Territory Stories

Budget Paper No5 Northern Territory Economy 1998/99



Budget Paper No5 Northern Territory Economy 1998/99

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Tabled Paper 382


Tabled papers for 8th Assembly 1997 - 2001; Tabled papers; ParliamentNT




Tabled by Michael Reed


Made available by the Legislative Assembly of the Northern Territory under Standing Order 240. Where copyright subsists with a third party it remains with the original owner and permission may be required to reuse the material.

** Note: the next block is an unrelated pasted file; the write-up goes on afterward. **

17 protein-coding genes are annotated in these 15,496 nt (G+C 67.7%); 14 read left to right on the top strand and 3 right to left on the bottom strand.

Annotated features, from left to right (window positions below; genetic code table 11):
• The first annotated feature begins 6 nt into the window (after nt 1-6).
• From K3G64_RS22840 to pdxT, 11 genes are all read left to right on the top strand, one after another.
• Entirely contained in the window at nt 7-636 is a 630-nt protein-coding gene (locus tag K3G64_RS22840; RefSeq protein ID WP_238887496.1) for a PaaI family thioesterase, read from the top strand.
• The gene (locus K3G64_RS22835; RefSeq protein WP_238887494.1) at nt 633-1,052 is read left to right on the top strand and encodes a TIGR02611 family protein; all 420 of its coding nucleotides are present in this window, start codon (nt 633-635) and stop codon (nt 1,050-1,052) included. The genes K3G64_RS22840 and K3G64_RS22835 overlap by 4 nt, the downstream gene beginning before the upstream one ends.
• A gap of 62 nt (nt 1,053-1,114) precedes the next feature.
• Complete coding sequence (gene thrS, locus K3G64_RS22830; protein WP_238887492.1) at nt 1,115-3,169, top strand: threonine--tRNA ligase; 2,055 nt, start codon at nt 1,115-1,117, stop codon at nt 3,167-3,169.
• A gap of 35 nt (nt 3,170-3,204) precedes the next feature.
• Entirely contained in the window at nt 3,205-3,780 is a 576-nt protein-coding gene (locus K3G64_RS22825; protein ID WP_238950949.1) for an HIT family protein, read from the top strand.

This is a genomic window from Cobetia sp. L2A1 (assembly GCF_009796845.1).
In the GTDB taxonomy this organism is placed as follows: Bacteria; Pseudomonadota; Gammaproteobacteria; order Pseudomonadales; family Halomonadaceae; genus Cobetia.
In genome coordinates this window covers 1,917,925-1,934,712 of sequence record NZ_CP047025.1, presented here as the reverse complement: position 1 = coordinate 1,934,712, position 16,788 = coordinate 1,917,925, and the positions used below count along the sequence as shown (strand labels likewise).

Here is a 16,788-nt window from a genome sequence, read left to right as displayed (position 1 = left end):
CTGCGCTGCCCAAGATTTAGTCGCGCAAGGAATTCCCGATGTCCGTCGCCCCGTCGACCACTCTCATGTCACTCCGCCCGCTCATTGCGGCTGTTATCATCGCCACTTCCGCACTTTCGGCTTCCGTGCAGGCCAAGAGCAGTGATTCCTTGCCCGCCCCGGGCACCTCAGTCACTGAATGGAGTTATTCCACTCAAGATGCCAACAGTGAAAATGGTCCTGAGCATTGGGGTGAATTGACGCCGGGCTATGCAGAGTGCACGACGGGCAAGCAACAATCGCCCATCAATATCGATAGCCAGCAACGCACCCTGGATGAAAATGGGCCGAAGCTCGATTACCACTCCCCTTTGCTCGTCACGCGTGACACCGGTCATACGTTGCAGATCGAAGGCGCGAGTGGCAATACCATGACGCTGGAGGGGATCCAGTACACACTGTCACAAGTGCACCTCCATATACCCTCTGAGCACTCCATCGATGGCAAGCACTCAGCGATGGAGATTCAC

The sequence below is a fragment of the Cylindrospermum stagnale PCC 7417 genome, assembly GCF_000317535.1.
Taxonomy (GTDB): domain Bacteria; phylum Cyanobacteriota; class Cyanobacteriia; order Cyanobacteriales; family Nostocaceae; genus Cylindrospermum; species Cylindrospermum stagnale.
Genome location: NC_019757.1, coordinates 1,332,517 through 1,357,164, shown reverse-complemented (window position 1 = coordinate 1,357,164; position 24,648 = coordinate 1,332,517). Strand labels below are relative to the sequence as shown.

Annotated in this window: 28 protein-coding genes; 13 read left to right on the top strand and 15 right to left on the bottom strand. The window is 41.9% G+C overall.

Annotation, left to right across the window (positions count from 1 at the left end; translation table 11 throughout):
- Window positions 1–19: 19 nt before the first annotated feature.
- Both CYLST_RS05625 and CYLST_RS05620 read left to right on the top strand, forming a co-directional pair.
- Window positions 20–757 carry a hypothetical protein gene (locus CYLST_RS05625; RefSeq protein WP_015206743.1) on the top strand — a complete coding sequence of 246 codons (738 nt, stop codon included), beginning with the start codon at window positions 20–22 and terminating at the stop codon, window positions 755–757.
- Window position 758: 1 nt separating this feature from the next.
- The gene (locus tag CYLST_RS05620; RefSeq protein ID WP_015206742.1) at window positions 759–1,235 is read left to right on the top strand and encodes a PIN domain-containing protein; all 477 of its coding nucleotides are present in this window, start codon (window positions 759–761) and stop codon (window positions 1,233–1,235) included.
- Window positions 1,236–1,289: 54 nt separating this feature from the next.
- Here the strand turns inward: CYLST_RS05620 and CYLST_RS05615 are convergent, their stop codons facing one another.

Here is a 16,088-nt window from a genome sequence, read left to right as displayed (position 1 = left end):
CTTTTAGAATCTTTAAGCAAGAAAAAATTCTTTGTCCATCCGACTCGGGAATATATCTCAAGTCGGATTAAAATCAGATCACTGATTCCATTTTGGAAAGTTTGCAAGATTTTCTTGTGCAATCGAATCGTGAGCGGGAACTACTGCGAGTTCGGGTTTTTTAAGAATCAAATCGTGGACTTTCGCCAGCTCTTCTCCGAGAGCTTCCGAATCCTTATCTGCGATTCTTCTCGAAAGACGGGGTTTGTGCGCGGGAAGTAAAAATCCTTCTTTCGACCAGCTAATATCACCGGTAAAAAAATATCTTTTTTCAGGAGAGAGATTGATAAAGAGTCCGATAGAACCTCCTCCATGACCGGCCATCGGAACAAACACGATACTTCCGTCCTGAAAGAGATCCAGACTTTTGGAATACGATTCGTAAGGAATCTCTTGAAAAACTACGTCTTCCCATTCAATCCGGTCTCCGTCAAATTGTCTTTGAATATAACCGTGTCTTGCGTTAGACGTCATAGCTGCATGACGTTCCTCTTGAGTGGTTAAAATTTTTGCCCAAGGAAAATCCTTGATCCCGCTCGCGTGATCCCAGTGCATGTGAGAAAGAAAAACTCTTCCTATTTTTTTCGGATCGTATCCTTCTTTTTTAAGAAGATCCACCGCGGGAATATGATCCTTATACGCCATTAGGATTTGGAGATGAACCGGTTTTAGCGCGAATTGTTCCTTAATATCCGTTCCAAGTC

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through Darwin Airport declined by 11.6% over the same period. The Territory Government has formed the Tourism Aviation Committee, with a primary role to increase the international aviation capacity of the Northern Territory. During 1996-97 there was a 9% increase in international seat capacity and a 20% increase in international service frequency. Domestically, seat capacity rose by 1%. The domestic airl ine market is predominantly serviced by Ansett and Qantas, who together provided an average of 350 services per week into and out of the Territory in 1996-97. The international market is served by seven carriers: Qantas; Ansett; Royal Brunei; Garuda Indonesia; Merpati Nusantara; Singapore Airlines; and Malaysia Airlines, with 24 international services per week. In early 1998 Darwin, Tennant Creek and Alice Springs airports were leased by the Federal Government to the Airport Development Group (ADG), a majority Austral ian owned private sector consortium (also owners of Perth Airport). ADG have indicated they intend to upgrade Darwin Airport based on high potential rates of growth in passenger numbers. There is an extensive network of small regional airlines in the Territory. There are 45 major communities with airstrips and many properties and outstations have airfields. The provision of air services to remote areas of the Territory is particularly important in the Top End where roads are regularly rendered impassable by heavy wet season rains. The Territory is linked to the rest of Australia by three main roads, the Stuart, Barkly and Victoria Highways. Historically, development of the road network has been based on defence and primary industry needs. However, tourism and freight transport are now the major impetus for new developments. Recent years have seen the completion of several major arterial road projects including the Kakadu Highway from Pine Creek to Jabiru, the access road to Kings Canyon, the Central Arnhem Road to Nhulunbuy, and sealed access to the major attractions in Litchfield Park. More recent developments (just completed or soon to be completed) include the Tiger Brenann Drive extension from Winellie to Berrimah, more passing lanes on the Stuart Highway between Katherine and Darwin, and a two-lane seal of the Victoria Highway. A higher clearance Elizabeth River Bridge has also been constructed to avoid the cut-off of the Stuart Highway by extreme wet season flooding. Road freight remains one of the most important methods for transporting goods into and out of the Territory. For 1996, the Northern Territory Department of Transport and Works, using road count figures and average payloads, estimated that 1.2 million tonnes of freight moved into and out of the Territory by road transport. The most significant development in transport in the Territory will be the completion of the Adelaide to Darwin railway, with the construction of a new 1 410 kilometre track between Alice Springs and Darwin. The project is for a private consortium to build, own, operate and then transfer ownership of the railway back to the Territory and South Australian Governments. At this stage, the governments, together with the Australasia Railway Corporation, anticipate that the concession period will be fifty years. Three consortia from over 30 expressions of interest were announced in early 1998; Northlink, Southern Cross, and Asia Pacific Transportation. The consortia will complete detailed submissions on the project by the end of October 1998. 79 Transport and Communication

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